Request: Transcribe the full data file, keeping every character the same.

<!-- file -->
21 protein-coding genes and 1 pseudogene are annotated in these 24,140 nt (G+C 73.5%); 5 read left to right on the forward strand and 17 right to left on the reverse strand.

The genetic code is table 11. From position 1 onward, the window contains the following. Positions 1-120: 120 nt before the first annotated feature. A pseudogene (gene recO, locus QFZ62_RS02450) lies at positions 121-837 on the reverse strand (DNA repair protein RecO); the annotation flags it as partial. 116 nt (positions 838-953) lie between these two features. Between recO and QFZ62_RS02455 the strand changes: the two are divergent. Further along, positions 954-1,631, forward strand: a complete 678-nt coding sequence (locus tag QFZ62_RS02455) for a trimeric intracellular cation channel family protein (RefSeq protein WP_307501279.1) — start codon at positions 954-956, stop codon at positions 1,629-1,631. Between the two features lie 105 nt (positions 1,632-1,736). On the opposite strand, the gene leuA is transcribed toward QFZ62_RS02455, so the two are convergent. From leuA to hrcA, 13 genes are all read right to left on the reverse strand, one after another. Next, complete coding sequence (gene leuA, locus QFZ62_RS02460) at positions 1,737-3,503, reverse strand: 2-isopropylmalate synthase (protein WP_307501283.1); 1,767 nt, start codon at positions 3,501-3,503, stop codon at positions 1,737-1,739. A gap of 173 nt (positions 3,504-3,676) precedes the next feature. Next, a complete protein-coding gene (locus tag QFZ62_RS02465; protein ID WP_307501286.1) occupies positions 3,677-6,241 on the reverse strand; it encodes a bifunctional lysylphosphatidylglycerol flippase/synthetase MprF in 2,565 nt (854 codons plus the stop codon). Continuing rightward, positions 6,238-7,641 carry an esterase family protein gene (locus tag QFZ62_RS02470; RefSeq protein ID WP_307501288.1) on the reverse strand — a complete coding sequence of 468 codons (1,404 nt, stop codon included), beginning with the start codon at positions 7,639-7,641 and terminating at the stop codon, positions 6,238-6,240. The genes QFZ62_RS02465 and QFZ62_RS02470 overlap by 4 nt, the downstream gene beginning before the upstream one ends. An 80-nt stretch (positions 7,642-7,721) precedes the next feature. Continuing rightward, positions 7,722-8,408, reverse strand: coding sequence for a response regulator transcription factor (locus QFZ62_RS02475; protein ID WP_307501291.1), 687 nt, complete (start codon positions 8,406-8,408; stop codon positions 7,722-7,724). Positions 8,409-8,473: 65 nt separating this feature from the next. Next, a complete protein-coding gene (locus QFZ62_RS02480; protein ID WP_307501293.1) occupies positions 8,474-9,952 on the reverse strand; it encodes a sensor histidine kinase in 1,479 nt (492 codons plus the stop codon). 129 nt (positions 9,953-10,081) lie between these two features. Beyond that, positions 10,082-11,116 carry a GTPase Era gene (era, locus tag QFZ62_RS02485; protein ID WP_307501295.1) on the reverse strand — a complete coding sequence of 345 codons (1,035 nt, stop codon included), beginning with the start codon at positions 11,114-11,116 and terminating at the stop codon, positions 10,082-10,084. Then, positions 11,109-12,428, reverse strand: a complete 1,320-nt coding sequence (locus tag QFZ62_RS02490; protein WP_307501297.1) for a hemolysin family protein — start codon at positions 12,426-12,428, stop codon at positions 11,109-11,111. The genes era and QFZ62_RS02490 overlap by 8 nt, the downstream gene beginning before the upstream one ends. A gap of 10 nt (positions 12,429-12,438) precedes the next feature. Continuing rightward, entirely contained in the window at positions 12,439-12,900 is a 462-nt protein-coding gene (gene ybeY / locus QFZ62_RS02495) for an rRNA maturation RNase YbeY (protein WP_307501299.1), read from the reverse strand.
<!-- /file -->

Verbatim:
21 protein-coding genes and 1 pseudogene are annotated in these 24,140 nt (G+C 73.5%); 5 read left to right on the forward strand and 17 right to left on the reverse strand.

The genetic code is table 11. From position 1 onward, the window contains the following. Positions 1-120: 120 nt before the first annotated feature. A pseudogene (gene recO, locus QFZ62_RS02450) lies at positions 121-837 on the reverse strand (DNA repair protein RecO); the annotation flags it as partial. 116 nt (positions 838-953) lie between these two features. Between recO and QFZ62_RS02455 the strand changes: the two are divergent. Further along, positions 954-1,631, forward strand: a complete 678-nt coding sequence (locus tag QFZ62_RS02455) for a trimeric intracellular cation channel family protein (RefSeq protein WP_307501279.1) — start codon at positions 954-956, stop codon at positions 1,629-1,631. Between the two features lie 105 nt (positions 1,632-1,736). On the opposite strand, the gene leuA is transcribed toward QFZ62_RS02455, so the two are convergent. From leuA to hrcA, 13 genes are all read right to left on the reverse strand, one after another. Next, complete coding sequence (gene leuA, locus QFZ62_RS02460) at positions 1,737-3,503, reverse strand: 2-isopropylmalate synthase (protein WP_307501283.1); 1,767 nt, start codon at positions 3,501-3,503, stop codon at positions 1,737-1,739. A gap of 173 nt (positions 3,504-3,676) precedes the next feature. Next, a complete protein-coding gene (locus tag QFZ62_RS02465; protein ID WP_307501286.1) occupies positions 3,677-6,241 on the reverse strand; it encodes a bifunctional lysylphosphatidylglycerol flippase/synthetase MprF in 2,565 nt (854 codons plus the stop codon). Continuing rightward, positions 6,238-7,641 carry an esterase family protein gene (locus tag QFZ62_RS02470; RefSeq protein ID WP_307501288.1) on the reverse strand — a complete coding sequence of 468 codons (1,404 nt, stop codon included), beginning with the start codon at positions 7,639-7,641 and terminating at the stop codon, positions 6,238-6,240. The genes QFZ62_RS02465 and QFZ62_RS02470 overlap by 4 nt, the downstream gene beginning before the upstream one ends. An 80-nt stretch (positions 7,642-7,721) precedes the next feature. Continuing rightward, positions 7,722-8,408, reverse strand: coding sequence for a response regulator transcription factor (locus QFZ62_RS02475; protein ID WP_307501291.1), 687 nt, complete (start codon positions 8,406-8,408; stop codon positions 7,722-7,724). Positions 8,409-8,473: 65 nt separating this feature from the next. Next, a complete protein-coding gene (locus QFZ62_RS02480; protein ID WP_307501293.1) occupies positions 8,474-9,952 on the reverse strand; it encodes a sensor histidine kinase in 1,479 nt (492 codons plus the stop codon). 129 nt (positions 9,953-10,081) lie between these two features. Beyond that, positions 10,082-11,116 carry a GTPase Era gene (era, locus tag QFZ62_RS02485; protein ID WP_307501295.1) on the reverse strand — a complete coding sequence of 345 codons (1,035 nt, stop codon included), beginning with the start codon at positions 11,114-11,116 and terminating at the stop codon, positions 10,082-10,084. Then, positions 11,109-12,428, reverse strand: a complete 1,320-nt coding sequence (locus tag QFZ62_RS02490; protein WP_307501297.1) for a hemolysin family protein — start codon at positions 12,426-12,428, stop codon at positions 11,109-11,111. The genes era and QFZ62_RS02490 overlap by 8 nt, the downstream gene beginning before the upstream one ends. A gap of 10 nt (positions 12,429-12,438) precedes the next feature. Continuing rightward, entirely contained in the window at positions 12,439-12,900 is a 462-nt protein-coding gene (gene ybeY / locus QFZ62_RS02495) for an rRNA maturation RNase YbeY (protein WP_307501299.1), read from the reverse strand.